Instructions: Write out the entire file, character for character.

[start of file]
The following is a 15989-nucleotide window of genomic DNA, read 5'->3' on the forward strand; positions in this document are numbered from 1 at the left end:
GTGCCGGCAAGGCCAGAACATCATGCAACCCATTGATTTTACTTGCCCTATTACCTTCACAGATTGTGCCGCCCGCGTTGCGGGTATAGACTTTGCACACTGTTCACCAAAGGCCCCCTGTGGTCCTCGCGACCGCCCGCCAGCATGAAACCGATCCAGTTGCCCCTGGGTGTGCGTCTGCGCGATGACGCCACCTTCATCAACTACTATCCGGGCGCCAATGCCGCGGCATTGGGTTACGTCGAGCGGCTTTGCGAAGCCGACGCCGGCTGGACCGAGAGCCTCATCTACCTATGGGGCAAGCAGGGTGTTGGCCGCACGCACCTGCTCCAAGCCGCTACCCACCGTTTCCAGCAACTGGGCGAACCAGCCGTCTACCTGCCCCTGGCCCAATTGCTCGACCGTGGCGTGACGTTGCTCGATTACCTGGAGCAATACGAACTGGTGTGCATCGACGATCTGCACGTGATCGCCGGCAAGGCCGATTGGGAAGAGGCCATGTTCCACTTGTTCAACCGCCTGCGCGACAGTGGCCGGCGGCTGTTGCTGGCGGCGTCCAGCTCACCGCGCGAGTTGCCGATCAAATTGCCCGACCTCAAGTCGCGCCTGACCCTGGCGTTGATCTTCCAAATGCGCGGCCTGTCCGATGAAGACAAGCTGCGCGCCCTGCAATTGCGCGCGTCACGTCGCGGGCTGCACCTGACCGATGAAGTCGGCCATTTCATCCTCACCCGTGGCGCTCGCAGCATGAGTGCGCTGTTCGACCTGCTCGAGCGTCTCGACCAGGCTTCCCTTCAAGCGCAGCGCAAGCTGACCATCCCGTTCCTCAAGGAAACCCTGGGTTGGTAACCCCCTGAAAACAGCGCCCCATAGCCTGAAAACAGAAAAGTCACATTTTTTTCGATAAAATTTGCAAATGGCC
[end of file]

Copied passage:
The following is a 15989-nucleotide window of genomic DNA, read 5'->3' on the forward strand; positions in this document are numbered from 1 at the left end:
GTGCCGGCAAGGCCAGAACATCATGCAACCCATTGATTTTACTTGCCCTATTACCTTCACAGATTGTGCCGCCCGCGTTGCGGGTATAGACTTTGCACACTGTTCACCAAAGGCCCCCTGTGGTCCTCGCGACCGCCCGCCAGCATGAAACCGATCCAGTTGCCCCTGGGTGTGCGTCTGCGCGATGACGCCACCTTCATCAACTACTATCCGGGCGCCAATGCCGCGGCATTGGGTTACGTCGAGCGGCTTTGCGAAGCCGACGCCGGCTGGACCGAGAGCCTCATCTACCTATGGGGCAAGCAGGGTGTTGGCCGCACGCACCTGCTCCAAGCCGCTACCCACCGTTTCCAGCAACTGGGCGAACCAGCCGTCTACCTGCCCCTGGCCCAATTGCTCGACCGTGGCGTGACGTTGCTCGATTACCTGGAGCAATACGAACTGGTGTGCATCGACGATCTGCACGTGATCGCCGGCAAGGCCGATTGGGAAGAGGCCATGTTCCACTTGTTCAACCGCCTGCGCGACAGTGGCCGGCGGCTGTTGCTGGCGGCGTCCAGCTCACCGCGCGAGTTGCCGATCAAATTGCCCGACCTCAAGTCGCGCCTGACCCTGGCGTTGATCTTCCAAATGCGCGGCCTGTCCGATGAAGACAAGCTGCGCGCCCTGCAATTGCGCGCGTCACGTCGCGGGCTGCACCTGACCGATGAAGTCGGCCATTTCATCCTCACCCGTGGCGCTCGCAGCATGAGTGCGCTGTTCGACCTGCTCGAGCGTCTCGACCAGGCTTCCCTTCAAGCGCAGCGCAAGCTGACCATCCCGTTCCTCAAGGAAACCCTGGGTTGGTAACCCCCTGAAAACAGCGCCCCATAGCCTGAAAACAGAAAAGTCACATTTTTTTCGATAAAATTTGCAAATGGCC